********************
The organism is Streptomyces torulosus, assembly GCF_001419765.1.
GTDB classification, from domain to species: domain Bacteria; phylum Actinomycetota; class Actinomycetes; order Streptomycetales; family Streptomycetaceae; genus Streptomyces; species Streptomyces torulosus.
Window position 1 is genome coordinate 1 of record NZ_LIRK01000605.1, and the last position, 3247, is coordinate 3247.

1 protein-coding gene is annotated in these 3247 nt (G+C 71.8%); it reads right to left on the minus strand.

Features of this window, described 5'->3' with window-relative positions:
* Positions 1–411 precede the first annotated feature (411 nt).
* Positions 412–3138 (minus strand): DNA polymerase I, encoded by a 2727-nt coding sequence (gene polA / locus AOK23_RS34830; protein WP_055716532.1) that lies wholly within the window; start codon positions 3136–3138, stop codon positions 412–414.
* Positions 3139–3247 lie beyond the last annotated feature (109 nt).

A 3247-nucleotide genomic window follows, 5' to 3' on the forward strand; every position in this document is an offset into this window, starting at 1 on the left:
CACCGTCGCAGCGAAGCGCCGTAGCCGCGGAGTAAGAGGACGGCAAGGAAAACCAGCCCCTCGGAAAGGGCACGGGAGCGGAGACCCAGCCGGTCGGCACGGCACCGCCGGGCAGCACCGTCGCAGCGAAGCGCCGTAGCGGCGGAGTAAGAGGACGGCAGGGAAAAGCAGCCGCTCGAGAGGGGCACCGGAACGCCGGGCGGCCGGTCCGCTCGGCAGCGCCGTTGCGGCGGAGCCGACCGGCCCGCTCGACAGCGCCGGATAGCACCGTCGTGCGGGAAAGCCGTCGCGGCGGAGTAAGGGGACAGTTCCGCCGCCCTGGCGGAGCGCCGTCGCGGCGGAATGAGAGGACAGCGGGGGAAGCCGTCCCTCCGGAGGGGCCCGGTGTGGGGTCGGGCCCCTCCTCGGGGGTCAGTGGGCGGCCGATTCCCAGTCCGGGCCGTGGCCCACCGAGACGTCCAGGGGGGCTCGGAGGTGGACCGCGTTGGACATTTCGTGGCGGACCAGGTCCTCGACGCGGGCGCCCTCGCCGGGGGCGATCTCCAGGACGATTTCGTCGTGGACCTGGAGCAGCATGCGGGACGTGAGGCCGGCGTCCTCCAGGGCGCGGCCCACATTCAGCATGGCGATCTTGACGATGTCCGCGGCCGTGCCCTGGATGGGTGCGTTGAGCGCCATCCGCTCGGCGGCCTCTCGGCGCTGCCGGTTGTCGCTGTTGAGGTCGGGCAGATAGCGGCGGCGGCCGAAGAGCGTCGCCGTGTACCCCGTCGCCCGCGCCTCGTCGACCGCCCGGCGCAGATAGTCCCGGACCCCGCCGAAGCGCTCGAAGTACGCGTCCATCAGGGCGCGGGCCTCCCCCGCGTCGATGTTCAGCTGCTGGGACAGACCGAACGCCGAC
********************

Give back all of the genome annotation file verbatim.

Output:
The organism is Streptomyces torulosus, assembly GCF_001419765.1.
GTDB classification, from domain to species: domain Bacteria; phylum Actinomycetota; class Actinomycetes; order Streptomycetales; family Streptomycetaceae; genus Streptomyces; species Streptomyces torulosus.
Window position 1 is genome coordinate 1 of record NZ_LIRK01000605.1, and the last position, 3247, is coordinate 3247.

1 protein-coding gene is annotated in these 3247 nt (G+C 71.8%); it reads right to left on the minus strand.

Features of this window, described 5'->3' with window-relative positions:
* Positions 1–411 precede the first annotated feature (411 nt).
* Positions 412–3138 (minus strand): DNA polymerase I, encoded by a 2727-nt coding sequence (gene polA / locus AOK23_RS34830; protein WP_055716532.1) that lies wholly within the window; start codon positions 3136–3138, stop codon positions 412–414.
* Positions 3139–3247 lie beyond the last annotated feature (109 nt).

A 3247-nucleotide genomic window follows, 5' to 3' on the forward strand; every position in this document is an offset into this window, starting at 1 on the left:
CACCGTCGCAGCGAAGCGCCGTAGCCGCGGAGTAAGAGGACGGCAAGGAAAACCAGCCCCTCGGAAAGGGCACGGGAGCGGAGACCCAGCCGGTCGGCACGGCACCGCCGGGCAGCACCGTCGCAGCGAAGCGCCGTAGCGGCGGAGTAAGAGGACGGCAGGGAAAAGCAGCCGCTCGAGAGGGGCACCGGAACGCCGGGCGGCCGGTCCGCTCGGCAGCGCCGTTGCGGCGGAGCCGACCGGCCCGCTCGACAGCGCCGGATAGCACCGTCGTGCGGGAAAGCCGTCGCGGCGGAGTAAGGGGACAGTTCCGCCGCCCTGGCGGAGCGCCGTCGCGGCGGAATGAGAGGACAGCGGGGGAAGCCGTCCCTCCGGAGGGGCCCGGTGTGGGGTCGGGCCCCTCCTCGGGGGTCAGTGGGCGGCCGATTCCCAGTCCGGGCCGTGGCCCACCGAGACGTCCAGGGGGGCTCGGAGGTGGACCGCGTTGGACATTTCGTGGCGGACCAGGTCCTCGACGCGGGCGCCCTCGCCGGGGGCGATCTCCAGGACGATTTCGTCGTGGACCTGGAGCAGCATGCGGGACGTGAGGCCGGCGTCCTCCAGGGCGCGGCCCACATTCAGCATGGCGATCTTGACGATGTCCGCGGCCGTGCCCTGGATGGGTGCGTTGAGCGCCATCCGCTCGGCGGCCTCTCGGCGCTGCCGGTTGTCGCTGTTGAGGTCGGGCAGATAGCGGCGGCGGCCGAAGAGCGTCGCCGTGTACCCCGTCGCCCGCGCCTCGTCGACCGCCCGGCGCAGATAGTCCCGGACCCCGCCGAAGCGCTCGAAGTACGCGTCCATCAGGGCGCGGGCCTCCCCCGCGTCGATGTTCAGCTGCTGGGACAGACCGAACGCCGAC